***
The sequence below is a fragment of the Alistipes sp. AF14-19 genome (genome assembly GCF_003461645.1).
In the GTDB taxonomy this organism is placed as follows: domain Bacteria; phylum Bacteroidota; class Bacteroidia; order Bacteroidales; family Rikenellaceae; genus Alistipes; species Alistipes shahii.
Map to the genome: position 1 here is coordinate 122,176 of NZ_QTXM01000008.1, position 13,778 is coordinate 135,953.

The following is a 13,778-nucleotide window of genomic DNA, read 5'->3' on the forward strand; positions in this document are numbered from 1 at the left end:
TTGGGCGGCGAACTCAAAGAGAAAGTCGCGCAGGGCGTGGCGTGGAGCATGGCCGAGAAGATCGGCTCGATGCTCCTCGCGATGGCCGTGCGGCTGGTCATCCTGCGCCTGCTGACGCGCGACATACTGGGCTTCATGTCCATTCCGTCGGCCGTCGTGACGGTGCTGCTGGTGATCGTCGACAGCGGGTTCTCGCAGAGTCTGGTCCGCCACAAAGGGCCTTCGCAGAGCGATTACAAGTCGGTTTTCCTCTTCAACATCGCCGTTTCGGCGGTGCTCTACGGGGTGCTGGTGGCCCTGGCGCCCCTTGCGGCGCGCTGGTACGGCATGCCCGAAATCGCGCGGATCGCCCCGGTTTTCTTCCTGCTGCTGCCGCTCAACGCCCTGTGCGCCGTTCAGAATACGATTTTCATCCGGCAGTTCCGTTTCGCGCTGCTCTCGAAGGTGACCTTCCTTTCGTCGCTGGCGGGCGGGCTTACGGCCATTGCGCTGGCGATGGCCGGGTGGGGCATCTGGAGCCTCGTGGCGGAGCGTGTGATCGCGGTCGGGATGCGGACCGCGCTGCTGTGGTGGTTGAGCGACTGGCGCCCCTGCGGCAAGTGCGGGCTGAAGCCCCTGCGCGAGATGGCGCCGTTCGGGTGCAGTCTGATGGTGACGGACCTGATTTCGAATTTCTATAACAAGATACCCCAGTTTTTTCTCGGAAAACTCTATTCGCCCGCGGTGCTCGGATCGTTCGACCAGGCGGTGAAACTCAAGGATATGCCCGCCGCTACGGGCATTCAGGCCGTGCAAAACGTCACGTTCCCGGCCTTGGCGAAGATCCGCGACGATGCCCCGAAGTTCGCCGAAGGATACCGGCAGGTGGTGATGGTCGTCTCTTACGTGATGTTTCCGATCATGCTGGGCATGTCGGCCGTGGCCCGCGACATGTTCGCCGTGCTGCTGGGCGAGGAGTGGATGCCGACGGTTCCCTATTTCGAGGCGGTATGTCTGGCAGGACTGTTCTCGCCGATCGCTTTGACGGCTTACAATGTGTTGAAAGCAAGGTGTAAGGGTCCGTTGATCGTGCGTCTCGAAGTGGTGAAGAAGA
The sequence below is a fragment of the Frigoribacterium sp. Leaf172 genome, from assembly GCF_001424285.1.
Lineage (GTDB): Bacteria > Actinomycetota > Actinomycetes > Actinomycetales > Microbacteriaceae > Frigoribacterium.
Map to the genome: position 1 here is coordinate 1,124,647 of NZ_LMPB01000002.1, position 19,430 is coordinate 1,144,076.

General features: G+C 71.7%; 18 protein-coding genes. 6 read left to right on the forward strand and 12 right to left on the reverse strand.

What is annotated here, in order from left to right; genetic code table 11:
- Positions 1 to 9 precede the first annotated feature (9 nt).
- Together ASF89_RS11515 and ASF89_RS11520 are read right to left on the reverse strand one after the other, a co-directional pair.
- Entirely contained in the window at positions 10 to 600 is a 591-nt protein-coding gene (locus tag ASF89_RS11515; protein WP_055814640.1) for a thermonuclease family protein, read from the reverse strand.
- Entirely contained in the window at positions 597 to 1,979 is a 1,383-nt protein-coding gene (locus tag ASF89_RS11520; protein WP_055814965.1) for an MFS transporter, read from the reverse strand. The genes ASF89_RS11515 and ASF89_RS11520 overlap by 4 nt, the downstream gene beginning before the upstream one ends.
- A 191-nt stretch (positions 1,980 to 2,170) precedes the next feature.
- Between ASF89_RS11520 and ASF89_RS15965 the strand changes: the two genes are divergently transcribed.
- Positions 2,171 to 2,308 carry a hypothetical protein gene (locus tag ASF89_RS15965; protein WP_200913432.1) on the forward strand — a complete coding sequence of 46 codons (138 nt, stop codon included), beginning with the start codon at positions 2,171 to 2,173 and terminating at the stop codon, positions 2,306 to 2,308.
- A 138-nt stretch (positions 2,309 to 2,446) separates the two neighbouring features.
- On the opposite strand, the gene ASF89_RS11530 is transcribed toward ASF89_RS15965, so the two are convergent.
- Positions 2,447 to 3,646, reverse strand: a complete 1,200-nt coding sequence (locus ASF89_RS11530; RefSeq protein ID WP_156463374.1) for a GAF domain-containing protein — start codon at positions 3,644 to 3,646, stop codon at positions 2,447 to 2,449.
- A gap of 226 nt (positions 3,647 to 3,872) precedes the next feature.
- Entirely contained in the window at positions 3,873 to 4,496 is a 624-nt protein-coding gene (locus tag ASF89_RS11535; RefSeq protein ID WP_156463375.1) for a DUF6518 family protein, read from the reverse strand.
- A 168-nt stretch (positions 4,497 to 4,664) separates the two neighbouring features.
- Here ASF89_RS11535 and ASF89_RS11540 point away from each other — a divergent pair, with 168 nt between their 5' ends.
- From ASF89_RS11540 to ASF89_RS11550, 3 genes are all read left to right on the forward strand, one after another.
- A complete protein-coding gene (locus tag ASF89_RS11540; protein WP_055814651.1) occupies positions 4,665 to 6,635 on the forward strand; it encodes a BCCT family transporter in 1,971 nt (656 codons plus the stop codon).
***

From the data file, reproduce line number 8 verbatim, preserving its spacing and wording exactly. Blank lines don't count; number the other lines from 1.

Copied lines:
Map to the genome: position 1 here is coordinate 1,124,647 of NZ_LMPB01000002.1, position 19,430 is coordinate 1,144,076.